10 Ingenious Ways to Use a Piece of Fabric – KonMari | The Official Website of Marie Kondo

10 Ingenious Ways to Use a Piece of Fabric

One important tenet of the KonMari philosophy is the convention that simpler is sometimes better — a lesson often learned after making the choice to live among that which truly sparks joy. When it comes to your belongings, finding items — like fabric — that are multifaceted in their purpose can help keep things simple.

Tenugui

A piece of fabric achieves true multipurpose state as a tenugui. A tenugui is a thin, small rectangle of fabric. Compact and colorfully printed, these clever cloths are made from cotton with some raw edges, which give them fast-drying capabilities.

The traditional tenugui is carefully dyed with a technique called chusen, as displayed by these multipurpose cloths. A tenugui can be used in endless ways within the home and out in the world.

  1. Hand and dish towel
    1. A tenugui can brighten up a bathroom or kitchen as a hand or dish towel. Absorbent, reusable, and more beautiful than paper towels, these versatile cloths are perfect for drying your hands or wiping up a coffee spill.
  2. Handkerchief
    1. Perspiring from a hot day or dabbing a runny nose? Tenugui to the rescue — it works well as a sustainable handkerchief and is small enough to tuck into a pocket or a bag for quick access wherever you go.
  3. Gift
    1. An endlessly usable object makes for a great and always-appreciated gift. A fun pattern that speaks to the receiver’s personality or that serves as a souvenir from your travels can bring joy to anyone.
  4. Dusting & Cleaning
    1. For carefully sweeping dust off of porcelain or vigorously scrubbing stains, tenugui have the range.

Furoshiki

Traditional Japanese wrapping cloths called furoshiki have come back into style as sustainable wrapping paper. Furoshiki are often more intricately designed than tenugui since they serve a more decorative purpose.

The convention for furoshiki is hemmed, square-shaped, and made of silk or cotton, but these elements aren’t necessary to use fabric to wrap gifts, bottles, or food. They come in a variety of handsome patterns, like these red and blue ones.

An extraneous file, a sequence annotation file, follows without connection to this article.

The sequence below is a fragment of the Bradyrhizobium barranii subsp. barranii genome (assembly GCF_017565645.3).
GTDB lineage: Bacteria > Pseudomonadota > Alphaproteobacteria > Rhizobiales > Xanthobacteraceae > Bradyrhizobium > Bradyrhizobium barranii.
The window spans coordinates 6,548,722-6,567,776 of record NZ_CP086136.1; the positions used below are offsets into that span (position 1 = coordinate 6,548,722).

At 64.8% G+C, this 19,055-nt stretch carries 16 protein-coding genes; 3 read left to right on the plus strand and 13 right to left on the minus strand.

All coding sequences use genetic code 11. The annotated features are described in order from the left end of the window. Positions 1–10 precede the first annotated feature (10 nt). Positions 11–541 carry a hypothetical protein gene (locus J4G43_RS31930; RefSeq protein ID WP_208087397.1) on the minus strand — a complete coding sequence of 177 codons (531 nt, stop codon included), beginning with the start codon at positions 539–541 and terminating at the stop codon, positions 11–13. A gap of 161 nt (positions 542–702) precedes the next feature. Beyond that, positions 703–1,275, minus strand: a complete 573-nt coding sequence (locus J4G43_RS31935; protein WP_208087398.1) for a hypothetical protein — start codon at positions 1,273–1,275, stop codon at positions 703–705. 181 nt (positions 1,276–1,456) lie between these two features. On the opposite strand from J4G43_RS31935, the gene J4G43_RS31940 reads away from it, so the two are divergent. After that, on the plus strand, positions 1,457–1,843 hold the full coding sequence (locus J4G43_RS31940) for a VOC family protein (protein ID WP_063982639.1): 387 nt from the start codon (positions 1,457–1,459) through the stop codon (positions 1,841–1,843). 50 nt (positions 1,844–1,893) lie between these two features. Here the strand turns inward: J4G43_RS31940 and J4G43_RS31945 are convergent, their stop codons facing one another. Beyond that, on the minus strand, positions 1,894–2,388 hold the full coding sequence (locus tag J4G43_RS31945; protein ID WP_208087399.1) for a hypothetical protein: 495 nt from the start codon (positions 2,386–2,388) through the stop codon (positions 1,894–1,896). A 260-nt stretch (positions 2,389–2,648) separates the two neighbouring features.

1. Wrapping Paper
    1. Furoshiki are excellent for sustainable wrapping paper, and serve as a cherry on top of a gift to a loved one. The bright fabric enhances the gift experience. Marie shares how to wrap gifts with furoshiki in a tutorial here.
  2. Serving tray lining or picnic cloth
    1. Elevate your breakfast-in-bed, tea time, or picnic dining spread with a beautiful furoshiki. A pleasing presentation makes the experience of dining even better.
  3. Place Mat
    1. Level up your dining table with colorful place mats (and table protectors!) underneath the plate settings.
  4. Handbag
    1. Folded and tied with a knot at the top, a sturdy piece of furoshiki can serve as a sweet tote for everyday items.

Other

  1. Hachimaki or Headband
    1. The hachimaki is a Japanese headband. There are typically specific designs associated with hachimaki, but a tenugui or furoshiki can serve just as well! Tie the fabric to use it as a headband or bandana that holds back hair and sweat from the face.
  2. Decorative Wall Hanging
    1. Sometimes a fabric’s use is aesthetic elevation. A beautiful cloth can be hung like a tapestry or piece of art to decorate a wall that needs brightening up.

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